My first session of the day was on library publishing. As Bill Kane has been representing Wake Forest at most library publishing-specific events, this was an area that I did not know as much about, hence my interest in hearing what other libraries are doing. As was to be expected, the level of engagement ran the gamut, with our Digital Publishing Program—which, admittedly, is not officially under the wing of ZSR, but for all intents and purposes might as well be!—being one of the most robust monograph publishing programs represented. Many ASERL libraries are hosting journals for their faculty and students, but services beyond hosting, e.g. copy-editing and peer review, are generally not being offered. One interesting point of discussion during this session was on whether or not items made available via institutional repositories are considered published or not. I am of the opinion that they are not, although if you look at the OED definition for publish, it means to make public, which is what we do with IRs. But in scholarly terms, publishing usually connotes peer review, editing, and typesetting, which we do not do for items posted in the IR. My hunch is that future expansion in library publishing will need to tackle “IR=publishing?” head on. We also discussed the possibility of libraries publishing items that need to be published, but aren’t of appeal to traditional publishers, e.g. textbooks and datasets. Additionally, library publishing programs typically address preservation, whereas traditional publishers do not; this might be a selling point we can harness to our benefit.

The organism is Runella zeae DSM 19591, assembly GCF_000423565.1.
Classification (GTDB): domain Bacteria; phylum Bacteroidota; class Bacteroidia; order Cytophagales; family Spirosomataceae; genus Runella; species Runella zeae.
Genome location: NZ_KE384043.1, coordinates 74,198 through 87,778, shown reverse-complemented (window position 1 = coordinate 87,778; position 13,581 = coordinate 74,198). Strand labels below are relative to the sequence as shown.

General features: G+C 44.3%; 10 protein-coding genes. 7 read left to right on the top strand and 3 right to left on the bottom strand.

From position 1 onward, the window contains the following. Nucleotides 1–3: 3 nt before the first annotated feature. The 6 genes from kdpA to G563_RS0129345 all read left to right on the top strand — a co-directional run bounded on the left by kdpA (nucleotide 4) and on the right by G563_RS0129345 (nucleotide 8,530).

During the second morning time block, I split my time between two sessions. I started with the OER session, to see what other libraries are doing with OERs. Some libraries are supporting OER adoption among faculty through mini-grant programs, an idea Kyle and I have been kicking around since last October’s OA Week presentation by Nicole Allen of SPARC. One challenge with OER mini-grants is distinguishing between adoption/replacement versus creation. An idea that struck a cord was to target new course creation for OER adoption. Here at Wake Forest, I immediately thought about FYS being potential targets. Switching gears, I scooted upstairs to join the session on faculty concerns about copyright. Reassuringly(?!), it sounds like most folks get the same type of questions and concerns about copyright from their faculty that I receive here.